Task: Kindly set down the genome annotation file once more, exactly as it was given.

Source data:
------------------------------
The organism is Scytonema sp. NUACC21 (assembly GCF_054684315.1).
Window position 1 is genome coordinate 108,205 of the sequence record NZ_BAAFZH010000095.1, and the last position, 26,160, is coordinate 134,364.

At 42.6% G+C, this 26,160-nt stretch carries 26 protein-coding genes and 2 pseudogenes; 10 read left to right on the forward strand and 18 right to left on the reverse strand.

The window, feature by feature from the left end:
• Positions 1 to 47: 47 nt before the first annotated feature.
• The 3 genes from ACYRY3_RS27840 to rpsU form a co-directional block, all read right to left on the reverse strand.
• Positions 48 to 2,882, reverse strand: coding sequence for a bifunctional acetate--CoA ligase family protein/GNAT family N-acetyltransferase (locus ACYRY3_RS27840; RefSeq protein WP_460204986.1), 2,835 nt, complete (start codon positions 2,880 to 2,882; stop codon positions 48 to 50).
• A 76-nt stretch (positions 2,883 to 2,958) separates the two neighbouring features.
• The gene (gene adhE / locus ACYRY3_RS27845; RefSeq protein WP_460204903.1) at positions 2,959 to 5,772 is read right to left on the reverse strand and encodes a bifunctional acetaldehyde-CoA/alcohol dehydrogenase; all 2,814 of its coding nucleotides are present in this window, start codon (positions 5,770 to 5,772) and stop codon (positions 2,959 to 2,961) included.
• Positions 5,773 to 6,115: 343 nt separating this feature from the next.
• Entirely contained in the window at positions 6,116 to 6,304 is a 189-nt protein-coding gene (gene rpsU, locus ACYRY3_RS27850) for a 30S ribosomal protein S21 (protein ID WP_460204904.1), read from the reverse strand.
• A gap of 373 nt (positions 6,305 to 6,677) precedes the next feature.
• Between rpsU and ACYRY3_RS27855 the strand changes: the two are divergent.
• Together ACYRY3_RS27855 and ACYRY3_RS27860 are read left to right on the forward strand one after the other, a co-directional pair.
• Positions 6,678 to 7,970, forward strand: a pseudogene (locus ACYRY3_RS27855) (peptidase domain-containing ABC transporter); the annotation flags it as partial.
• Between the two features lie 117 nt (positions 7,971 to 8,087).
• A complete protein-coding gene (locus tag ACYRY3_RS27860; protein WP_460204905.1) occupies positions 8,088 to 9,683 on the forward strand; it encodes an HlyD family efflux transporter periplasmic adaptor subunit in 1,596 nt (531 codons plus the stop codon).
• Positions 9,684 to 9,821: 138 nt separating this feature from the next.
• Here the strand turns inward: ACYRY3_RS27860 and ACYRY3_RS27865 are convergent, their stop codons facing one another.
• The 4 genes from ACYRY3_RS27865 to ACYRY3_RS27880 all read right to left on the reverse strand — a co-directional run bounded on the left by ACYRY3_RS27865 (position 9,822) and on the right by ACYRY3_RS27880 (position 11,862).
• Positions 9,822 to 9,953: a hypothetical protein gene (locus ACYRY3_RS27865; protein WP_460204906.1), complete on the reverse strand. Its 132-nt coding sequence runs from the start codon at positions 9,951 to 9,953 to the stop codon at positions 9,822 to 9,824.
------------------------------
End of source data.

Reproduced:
The organism is Scytonema sp. NUACC21 (assembly GCF_054684315.1).
Window position 1 is genome coordinate 108,205 of the sequence record NZ_BAAFZH010000095.1, and the last position, 26,160, is coordinate 134,364.

At 42.6% G+C, this 26,160-nt stretch carries 26 protein-coding genes and 2 pseudogenes; 10 read left to right on the forward strand and 18 right to left on the reverse strand.

The window, feature by feature from the left end:
• Positions 1 to 47: 47 nt before the first annotated feature.
• The 3 genes from ACYRY3_RS27840 to rpsU form a co-directional block, all read right to left on the reverse strand.
• Positions 48 to 2,882, reverse strand: coding sequence for a bifunctional acetate--CoA ligase family protein/GNAT family N-acetyltransferase (locus ACYRY3_RS27840; RefSeq protein WP_460204986.1), 2,835 nt, complete (start codon positions 2,880 to 2,882; stop codon positions 48 to 50).
• A 76-nt stretch (positions 2,883 to 2,958) separates the two neighbouring features.
• The gene (gene adhE / locus ACYRY3_RS27845; RefSeq protein WP_460204903.1) at positions 2,959 to 5,772 is read right to left on the reverse strand and encodes a bifunctional acetaldehyde-CoA/alcohol dehydrogenase; all 2,814 of its coding nucleotides are present in this window, start codon (positions 5,770 to 5,772) and stop codon (positions 2,959 to 2,961) included.
• Positions 5,773 to 6,115: 343 nt separating this feature from the next.
• Entirely contained in the window at positions 6,116 to 6,304 is a 189-nt protein-coding gene (gene rpsU, locus ACYRY3_RS27850) for a 30S ribosomal protein S21 (protein ID WP_460204904.1), read from the reverse strand.
• A gap of 373 nt (positions 6,305 to 6,677) precedes the next feature.
• Between rpsU and ACYRY3_RS27855 the strand changes: the two are divergent.
• Together ACYRY3_RS27855 and ACYRY3_RS27860 are read left to right on the forward strand one after the other, a co-directional pair.
• Positions 6,678 to 7,970, forward strand: a pseudogene (locus ACYRY3_RS27855) (peptidase domain-containing ABC transporter); the annotation flags it as partial.
• Between the two features lie 117 nt (positions 7,971 to 8,087).
• A complete protein-coding gene (locus tag ACYRY3_RS27860; protein WP_460204905.1) occupies positions 8,088 to 9,683 on the forward strand; it encodes an HlyD family efflux transporter periplasmic adaptor subunit in 1,596 nt (531 codons plus the stop codon).
• Positions 9,684 to 9,821: 138 nt separating this feature from the next.
• Here the strand turns inward: ACYRY3_RS27860 and ACYRY3_RS27865 are convergent, their stop codons facing one another.
• The 4 genes from ACYRY3_RS27865 to ACYRY3_RS27880 all read right to left on the reverse strand — a co-directional run bounded on the left by ACYRY3_RS27865 (position 9,822) and on the right by ACYRY3_RS27880 (position 11,862).
• Positions 9,822 to 9,953: a hypothetical protein gene (locus ACYRY3_RS27865; protein WP_460204906.1), complete on the reverse strand. Its 132-nt coding sequence runs from the start codon at positions 9,951 to 9,953 to the stop codon at positions 9,822 to 9,824.